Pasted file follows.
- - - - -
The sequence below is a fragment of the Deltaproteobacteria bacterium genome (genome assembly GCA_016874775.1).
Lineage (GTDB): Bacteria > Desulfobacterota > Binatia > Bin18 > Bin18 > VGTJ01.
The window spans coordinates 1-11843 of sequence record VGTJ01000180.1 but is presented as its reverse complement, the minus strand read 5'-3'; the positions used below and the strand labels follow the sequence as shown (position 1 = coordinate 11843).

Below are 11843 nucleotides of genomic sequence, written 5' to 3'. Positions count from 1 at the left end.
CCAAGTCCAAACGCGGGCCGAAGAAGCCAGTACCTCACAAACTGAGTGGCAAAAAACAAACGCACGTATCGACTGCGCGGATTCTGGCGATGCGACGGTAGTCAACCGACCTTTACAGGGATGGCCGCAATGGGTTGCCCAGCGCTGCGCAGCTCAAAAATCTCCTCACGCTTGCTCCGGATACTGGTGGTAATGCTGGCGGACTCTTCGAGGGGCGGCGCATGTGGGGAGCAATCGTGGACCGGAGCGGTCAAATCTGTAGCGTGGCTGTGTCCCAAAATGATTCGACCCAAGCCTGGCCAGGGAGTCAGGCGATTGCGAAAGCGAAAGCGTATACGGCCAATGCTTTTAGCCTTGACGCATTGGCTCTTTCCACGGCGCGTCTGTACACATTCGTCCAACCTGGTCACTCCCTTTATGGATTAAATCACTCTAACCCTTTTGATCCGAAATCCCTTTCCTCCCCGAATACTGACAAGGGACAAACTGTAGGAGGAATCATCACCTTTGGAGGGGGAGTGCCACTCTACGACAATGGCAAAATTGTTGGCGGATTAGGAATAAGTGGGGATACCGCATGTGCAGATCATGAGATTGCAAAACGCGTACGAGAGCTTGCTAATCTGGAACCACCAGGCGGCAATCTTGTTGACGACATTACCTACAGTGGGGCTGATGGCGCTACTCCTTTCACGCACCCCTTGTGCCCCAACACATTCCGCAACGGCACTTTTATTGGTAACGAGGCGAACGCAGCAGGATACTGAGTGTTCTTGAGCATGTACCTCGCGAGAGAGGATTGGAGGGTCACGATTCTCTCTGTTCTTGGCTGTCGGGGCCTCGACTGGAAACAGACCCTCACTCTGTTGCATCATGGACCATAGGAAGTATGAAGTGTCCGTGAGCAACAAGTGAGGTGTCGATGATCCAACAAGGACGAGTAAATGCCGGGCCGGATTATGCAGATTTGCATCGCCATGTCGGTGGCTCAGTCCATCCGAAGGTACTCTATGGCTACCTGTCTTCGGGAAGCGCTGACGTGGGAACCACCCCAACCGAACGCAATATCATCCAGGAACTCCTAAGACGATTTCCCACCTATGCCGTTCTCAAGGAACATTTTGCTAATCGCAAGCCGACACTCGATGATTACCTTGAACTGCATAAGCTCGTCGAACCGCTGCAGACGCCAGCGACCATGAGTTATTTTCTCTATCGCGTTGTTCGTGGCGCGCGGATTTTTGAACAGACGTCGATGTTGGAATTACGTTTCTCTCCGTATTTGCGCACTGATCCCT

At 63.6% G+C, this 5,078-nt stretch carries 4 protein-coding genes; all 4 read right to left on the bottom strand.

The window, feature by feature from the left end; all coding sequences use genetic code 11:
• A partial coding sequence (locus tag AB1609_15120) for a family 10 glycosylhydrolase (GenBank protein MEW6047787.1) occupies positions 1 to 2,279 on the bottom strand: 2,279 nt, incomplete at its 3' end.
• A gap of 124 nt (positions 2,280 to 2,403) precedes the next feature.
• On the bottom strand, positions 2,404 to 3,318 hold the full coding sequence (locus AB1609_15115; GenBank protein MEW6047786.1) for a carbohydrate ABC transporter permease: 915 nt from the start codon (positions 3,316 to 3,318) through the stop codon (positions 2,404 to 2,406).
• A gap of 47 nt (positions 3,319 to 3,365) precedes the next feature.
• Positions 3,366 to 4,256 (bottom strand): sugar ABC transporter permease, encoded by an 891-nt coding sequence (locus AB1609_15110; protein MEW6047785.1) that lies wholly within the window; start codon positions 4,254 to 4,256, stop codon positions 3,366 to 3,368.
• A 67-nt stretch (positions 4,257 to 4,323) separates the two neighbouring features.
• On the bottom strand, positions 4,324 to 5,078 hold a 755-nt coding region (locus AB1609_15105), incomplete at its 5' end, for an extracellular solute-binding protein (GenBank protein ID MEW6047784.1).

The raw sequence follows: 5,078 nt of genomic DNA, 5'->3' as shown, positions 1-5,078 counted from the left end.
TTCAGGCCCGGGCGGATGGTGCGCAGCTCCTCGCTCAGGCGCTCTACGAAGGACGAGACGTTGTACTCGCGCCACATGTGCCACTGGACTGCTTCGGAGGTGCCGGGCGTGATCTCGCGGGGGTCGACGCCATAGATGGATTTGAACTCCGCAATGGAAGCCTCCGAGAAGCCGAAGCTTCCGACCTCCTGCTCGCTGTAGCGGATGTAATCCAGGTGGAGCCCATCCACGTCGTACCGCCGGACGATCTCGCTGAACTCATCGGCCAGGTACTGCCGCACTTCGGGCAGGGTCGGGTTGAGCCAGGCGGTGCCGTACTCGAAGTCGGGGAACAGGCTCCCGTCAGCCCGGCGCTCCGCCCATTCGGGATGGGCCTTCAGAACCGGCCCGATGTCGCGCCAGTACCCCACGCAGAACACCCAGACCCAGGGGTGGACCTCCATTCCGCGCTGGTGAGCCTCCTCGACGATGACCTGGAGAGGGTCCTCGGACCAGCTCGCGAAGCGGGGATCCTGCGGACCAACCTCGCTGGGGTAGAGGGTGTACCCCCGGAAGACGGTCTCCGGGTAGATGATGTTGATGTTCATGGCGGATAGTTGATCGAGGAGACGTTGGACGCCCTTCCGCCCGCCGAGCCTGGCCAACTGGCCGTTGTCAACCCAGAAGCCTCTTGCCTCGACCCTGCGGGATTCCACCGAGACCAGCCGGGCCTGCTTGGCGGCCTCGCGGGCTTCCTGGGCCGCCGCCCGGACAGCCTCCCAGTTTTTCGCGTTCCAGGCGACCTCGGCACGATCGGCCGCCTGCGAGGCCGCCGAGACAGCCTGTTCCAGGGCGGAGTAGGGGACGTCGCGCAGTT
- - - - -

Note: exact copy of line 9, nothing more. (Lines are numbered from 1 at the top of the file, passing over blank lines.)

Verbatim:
• A gap of 124 nt (positions 2,280 to 2,403) precedes the next feature.